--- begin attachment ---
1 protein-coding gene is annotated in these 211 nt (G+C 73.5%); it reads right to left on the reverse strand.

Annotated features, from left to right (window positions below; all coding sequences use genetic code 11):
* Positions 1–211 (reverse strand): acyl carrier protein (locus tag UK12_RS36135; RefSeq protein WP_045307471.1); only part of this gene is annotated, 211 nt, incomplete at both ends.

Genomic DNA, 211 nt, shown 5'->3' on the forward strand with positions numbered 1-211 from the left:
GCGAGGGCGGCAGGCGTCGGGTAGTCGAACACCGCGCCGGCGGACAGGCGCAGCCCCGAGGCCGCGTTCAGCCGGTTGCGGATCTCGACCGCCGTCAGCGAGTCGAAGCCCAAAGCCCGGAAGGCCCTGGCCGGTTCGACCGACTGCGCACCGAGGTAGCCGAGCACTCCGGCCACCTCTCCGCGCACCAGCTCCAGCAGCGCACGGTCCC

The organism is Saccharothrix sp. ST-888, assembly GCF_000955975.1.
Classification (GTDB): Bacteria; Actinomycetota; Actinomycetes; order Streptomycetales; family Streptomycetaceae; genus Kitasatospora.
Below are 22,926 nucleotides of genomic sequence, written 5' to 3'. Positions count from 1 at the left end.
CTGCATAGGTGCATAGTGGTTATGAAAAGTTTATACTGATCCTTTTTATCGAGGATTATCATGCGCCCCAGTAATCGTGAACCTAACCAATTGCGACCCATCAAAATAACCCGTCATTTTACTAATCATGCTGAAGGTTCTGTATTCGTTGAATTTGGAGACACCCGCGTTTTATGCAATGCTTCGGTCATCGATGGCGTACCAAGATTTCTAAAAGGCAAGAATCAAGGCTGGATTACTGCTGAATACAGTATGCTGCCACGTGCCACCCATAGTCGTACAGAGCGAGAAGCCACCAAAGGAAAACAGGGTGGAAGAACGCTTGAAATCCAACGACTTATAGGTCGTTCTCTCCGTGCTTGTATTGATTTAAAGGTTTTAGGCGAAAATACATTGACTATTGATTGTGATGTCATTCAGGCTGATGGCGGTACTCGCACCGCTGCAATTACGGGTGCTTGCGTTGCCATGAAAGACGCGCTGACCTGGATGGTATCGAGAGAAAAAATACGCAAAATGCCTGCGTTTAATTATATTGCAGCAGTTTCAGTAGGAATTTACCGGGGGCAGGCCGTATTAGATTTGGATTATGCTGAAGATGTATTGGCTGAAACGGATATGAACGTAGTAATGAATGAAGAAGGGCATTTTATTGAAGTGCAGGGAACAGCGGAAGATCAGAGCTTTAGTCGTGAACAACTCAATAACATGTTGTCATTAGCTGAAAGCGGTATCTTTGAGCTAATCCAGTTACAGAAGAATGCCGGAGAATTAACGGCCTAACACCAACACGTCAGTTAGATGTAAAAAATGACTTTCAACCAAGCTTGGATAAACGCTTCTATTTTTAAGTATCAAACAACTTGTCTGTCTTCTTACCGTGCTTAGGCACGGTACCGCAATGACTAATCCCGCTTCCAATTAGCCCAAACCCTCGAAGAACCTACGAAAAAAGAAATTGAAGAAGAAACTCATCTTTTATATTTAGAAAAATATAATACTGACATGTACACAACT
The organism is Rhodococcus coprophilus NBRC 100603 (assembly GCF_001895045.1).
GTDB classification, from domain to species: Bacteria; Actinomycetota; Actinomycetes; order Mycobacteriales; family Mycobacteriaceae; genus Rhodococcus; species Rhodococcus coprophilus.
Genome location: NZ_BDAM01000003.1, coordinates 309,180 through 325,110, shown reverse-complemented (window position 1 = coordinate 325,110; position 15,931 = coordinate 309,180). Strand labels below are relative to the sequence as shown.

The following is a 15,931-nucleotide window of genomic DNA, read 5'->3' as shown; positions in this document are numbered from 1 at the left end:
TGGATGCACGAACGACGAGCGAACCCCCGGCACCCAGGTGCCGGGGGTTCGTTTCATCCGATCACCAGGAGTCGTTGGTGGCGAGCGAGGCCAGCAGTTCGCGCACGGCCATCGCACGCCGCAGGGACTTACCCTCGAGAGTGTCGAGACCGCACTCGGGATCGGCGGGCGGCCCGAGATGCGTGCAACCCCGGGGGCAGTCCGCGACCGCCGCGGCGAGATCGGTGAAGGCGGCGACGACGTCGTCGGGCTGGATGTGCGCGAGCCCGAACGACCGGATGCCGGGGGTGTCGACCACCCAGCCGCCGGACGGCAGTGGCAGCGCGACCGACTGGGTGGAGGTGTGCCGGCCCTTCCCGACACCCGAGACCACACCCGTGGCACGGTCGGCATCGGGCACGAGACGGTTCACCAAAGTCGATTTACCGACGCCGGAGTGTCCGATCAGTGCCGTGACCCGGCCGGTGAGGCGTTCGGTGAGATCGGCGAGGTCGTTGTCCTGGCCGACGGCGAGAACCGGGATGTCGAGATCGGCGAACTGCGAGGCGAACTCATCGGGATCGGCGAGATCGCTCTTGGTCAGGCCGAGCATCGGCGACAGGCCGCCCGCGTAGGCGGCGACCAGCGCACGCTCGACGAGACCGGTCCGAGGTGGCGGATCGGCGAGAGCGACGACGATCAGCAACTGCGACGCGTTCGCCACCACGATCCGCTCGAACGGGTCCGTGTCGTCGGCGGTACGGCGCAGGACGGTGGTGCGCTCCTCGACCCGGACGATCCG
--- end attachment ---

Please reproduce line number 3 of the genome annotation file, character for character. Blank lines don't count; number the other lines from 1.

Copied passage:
* Positions 1–211 (reverse strand): acyl carrier protein (locus tag UK12_RS36135; RefSeq protein WP_045307471.1); only part of this gene is annotated, 211 nt, incomplete at both ends.